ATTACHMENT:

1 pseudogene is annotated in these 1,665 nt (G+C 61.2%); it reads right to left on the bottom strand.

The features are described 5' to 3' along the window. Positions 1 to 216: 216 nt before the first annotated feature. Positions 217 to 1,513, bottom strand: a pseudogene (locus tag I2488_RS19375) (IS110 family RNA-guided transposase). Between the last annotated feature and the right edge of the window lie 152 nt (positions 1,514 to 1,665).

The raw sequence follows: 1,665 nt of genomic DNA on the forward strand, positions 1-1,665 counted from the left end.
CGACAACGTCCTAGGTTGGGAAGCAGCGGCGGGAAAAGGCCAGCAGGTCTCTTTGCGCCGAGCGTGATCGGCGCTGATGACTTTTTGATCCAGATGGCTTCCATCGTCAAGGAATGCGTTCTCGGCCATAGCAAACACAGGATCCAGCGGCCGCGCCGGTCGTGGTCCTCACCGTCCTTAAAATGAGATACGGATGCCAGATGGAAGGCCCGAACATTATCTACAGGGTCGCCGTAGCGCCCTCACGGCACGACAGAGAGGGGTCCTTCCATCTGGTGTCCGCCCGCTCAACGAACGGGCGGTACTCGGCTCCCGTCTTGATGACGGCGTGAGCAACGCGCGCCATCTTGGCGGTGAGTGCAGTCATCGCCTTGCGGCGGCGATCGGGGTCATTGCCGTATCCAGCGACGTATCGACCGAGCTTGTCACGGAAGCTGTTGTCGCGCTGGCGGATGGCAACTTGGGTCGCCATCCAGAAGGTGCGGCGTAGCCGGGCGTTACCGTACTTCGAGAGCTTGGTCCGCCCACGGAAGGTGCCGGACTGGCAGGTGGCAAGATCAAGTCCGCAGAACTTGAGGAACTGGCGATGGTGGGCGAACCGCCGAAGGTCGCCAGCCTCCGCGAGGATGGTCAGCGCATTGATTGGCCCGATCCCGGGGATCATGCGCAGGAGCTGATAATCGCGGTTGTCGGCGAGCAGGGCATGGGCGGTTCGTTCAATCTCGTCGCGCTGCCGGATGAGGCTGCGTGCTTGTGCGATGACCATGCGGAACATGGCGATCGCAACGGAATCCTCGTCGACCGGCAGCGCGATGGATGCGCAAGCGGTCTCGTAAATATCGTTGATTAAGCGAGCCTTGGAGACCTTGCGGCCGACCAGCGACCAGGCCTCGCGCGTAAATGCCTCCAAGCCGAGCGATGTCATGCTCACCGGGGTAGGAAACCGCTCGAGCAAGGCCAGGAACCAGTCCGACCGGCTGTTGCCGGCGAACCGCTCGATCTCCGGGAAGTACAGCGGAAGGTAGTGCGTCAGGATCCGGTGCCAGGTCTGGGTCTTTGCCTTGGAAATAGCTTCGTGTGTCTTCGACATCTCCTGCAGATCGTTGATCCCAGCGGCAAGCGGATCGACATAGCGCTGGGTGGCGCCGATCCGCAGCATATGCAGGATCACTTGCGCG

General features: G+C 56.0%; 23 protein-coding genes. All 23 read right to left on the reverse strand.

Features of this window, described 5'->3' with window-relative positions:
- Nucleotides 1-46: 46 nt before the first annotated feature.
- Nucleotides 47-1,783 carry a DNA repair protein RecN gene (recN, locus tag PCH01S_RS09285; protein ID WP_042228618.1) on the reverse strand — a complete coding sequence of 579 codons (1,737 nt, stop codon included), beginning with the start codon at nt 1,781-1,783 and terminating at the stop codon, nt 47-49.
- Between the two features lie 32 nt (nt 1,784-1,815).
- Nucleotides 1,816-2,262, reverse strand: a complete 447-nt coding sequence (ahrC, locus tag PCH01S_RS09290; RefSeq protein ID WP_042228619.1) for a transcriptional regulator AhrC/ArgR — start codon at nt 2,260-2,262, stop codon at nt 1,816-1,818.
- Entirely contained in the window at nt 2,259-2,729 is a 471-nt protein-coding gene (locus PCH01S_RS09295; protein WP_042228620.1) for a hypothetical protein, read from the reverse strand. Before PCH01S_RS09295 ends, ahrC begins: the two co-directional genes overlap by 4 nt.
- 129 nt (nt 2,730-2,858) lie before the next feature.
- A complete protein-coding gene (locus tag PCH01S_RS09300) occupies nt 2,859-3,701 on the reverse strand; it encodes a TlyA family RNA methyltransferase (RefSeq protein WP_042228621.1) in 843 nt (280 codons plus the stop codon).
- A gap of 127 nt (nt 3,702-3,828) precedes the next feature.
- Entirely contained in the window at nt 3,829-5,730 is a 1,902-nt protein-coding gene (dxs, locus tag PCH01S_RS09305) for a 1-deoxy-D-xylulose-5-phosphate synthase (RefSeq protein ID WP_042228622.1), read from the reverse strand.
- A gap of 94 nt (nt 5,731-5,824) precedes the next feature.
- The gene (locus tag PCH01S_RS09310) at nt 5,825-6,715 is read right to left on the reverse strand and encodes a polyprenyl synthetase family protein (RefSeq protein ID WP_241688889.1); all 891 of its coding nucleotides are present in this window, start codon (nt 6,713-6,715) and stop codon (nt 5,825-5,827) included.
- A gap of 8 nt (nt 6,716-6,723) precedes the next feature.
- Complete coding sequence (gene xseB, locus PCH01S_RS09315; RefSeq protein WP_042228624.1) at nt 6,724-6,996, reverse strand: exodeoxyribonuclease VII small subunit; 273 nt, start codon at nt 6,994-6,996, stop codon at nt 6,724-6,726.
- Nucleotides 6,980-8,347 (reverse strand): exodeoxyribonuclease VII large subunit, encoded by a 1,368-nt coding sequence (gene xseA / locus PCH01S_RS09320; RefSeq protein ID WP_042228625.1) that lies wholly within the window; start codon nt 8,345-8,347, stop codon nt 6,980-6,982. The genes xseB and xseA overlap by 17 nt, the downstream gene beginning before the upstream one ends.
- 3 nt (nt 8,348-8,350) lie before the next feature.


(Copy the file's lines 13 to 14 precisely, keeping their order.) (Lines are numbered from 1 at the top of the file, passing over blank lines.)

- A complete protein-coding gene (locus tag PCH01S_RS09300) occupies nt 2,859-3,701 on the reverse strand; it encodes a TlyA family RNA methyltransferase (RefSeq protein WP_042228621.1) in 843 nt (280 codons plus the stop codon).
- A gap of 127 nt (nt 3,702-3,828) precedes the next feature.